Category: Juvenile Nonfiction
This title features much more selective and detailed accommodation listings than ever before. The authors take you just a street or two from the main attractions to find the souks, cafes and hammams that only the locals know, and to the towns yet to be discovered by the masses. Incorporating traveler tips and suggestions to perfect the world's best guide to Morocco, this title features color chapters highlighting businesses and organizations innovating for sustainable travel.
Author: Paula Hardy,Mara Vorhees,Heidi Edsall
Publisher: Lonely Planet
This work has been selected by scholars as being culturally important, and is part of the knowledge base of civilization as we know it. This work was reproduced from the original artifact, and remains as true to the original work as possible. Therefore, you will see the original copyright references, library stamps (as most of these works have been housed in our most important libraries around the world), and other notations in the work. This work is in the public domain in the United States of America, and possibly other nations. Within the United States, you may freely copy and distribute this work, as no entity (individual or corporate) has a copyright on the body of the work.As a reproduction of a historical artifact, this work may contain missing or blurred pages, poor pictures, errant marks, etc. Scholars believe, and we concur, that this work is important enough to be preserved, reproduced, and made generally available to the public. We appreciate your support of the preservation process, and thank you for being an important part of keeping this knowledge alive and relevant.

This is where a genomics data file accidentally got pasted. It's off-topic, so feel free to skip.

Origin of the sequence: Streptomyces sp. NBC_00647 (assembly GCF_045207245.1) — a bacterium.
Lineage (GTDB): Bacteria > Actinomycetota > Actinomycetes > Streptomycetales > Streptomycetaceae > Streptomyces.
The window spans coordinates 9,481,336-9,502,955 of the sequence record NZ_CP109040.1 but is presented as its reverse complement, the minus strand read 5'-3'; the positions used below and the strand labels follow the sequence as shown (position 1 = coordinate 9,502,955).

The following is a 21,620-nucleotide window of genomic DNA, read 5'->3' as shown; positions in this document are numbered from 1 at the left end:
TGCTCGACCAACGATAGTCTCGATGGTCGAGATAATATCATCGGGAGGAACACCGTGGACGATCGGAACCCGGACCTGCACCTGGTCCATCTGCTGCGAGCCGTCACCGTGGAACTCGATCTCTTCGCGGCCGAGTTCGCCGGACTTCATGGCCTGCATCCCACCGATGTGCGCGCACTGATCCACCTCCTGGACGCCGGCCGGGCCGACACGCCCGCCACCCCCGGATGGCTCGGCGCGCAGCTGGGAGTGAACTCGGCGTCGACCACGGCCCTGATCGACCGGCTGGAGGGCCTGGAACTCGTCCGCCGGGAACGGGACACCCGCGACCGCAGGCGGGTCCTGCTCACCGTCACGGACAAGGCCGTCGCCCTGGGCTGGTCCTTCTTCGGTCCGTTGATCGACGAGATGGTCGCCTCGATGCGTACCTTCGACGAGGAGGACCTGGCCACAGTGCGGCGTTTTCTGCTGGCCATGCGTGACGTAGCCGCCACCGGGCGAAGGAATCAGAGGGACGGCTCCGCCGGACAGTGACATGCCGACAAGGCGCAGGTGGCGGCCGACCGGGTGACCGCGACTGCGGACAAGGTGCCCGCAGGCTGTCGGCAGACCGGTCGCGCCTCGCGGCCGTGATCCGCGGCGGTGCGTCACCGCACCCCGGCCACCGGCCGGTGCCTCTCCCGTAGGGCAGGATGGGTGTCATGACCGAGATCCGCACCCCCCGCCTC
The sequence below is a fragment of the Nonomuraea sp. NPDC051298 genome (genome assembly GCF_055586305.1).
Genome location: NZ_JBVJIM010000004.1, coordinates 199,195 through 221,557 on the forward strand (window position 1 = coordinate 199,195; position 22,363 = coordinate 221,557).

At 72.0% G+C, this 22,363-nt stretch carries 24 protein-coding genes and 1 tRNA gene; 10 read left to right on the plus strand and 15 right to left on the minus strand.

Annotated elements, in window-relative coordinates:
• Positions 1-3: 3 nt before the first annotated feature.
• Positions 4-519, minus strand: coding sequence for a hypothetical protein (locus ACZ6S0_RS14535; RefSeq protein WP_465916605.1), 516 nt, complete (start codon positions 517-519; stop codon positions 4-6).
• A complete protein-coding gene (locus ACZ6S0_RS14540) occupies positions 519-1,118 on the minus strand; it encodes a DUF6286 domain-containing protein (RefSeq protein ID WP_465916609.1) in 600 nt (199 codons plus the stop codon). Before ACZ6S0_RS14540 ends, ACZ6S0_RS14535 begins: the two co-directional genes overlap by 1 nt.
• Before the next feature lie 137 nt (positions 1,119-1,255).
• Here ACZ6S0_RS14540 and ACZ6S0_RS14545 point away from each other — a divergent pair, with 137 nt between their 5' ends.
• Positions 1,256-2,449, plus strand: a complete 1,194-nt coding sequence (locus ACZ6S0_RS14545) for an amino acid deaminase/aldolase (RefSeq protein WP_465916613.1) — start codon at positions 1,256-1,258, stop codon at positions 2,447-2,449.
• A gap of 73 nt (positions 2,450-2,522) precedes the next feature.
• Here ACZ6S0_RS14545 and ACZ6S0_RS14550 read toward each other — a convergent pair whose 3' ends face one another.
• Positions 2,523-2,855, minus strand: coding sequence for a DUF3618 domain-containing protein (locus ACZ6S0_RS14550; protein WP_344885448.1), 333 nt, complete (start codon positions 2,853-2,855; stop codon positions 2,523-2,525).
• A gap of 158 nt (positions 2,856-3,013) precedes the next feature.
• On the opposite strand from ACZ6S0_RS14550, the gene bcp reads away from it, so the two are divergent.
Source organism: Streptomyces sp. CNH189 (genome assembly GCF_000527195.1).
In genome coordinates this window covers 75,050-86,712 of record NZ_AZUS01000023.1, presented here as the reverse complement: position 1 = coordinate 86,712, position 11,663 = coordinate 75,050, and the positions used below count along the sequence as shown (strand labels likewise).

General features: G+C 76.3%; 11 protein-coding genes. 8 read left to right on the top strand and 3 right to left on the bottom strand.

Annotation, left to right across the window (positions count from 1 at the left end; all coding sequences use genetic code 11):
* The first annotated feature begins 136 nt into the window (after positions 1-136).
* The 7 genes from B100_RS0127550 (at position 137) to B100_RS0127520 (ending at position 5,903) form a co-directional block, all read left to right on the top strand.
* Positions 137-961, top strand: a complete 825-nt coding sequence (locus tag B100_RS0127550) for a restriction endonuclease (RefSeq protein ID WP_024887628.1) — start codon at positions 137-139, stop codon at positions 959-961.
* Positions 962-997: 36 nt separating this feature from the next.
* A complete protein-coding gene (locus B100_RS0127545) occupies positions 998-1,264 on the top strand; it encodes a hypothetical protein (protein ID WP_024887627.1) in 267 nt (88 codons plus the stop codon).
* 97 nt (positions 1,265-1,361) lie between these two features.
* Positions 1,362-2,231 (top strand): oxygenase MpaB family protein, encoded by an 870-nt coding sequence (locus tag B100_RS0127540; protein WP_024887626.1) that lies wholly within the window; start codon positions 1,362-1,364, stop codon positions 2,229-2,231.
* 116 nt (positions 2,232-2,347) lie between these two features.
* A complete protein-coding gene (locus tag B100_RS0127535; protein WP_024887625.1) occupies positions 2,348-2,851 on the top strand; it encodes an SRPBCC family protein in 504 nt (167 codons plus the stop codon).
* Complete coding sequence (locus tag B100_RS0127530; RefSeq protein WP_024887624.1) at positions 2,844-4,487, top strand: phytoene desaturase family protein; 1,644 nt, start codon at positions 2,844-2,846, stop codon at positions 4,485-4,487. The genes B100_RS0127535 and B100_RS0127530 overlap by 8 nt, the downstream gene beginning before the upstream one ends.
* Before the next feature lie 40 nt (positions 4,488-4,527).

Author: Walter Harris
Publisher: Andesite Press
Geography, history, people, language, culture, traditions, economy, government, politics, constitution, places to visit, info for travelers.
Author: International Business Publications, USA.
Publisher: Int'l Business Publications
Category: Business & Economics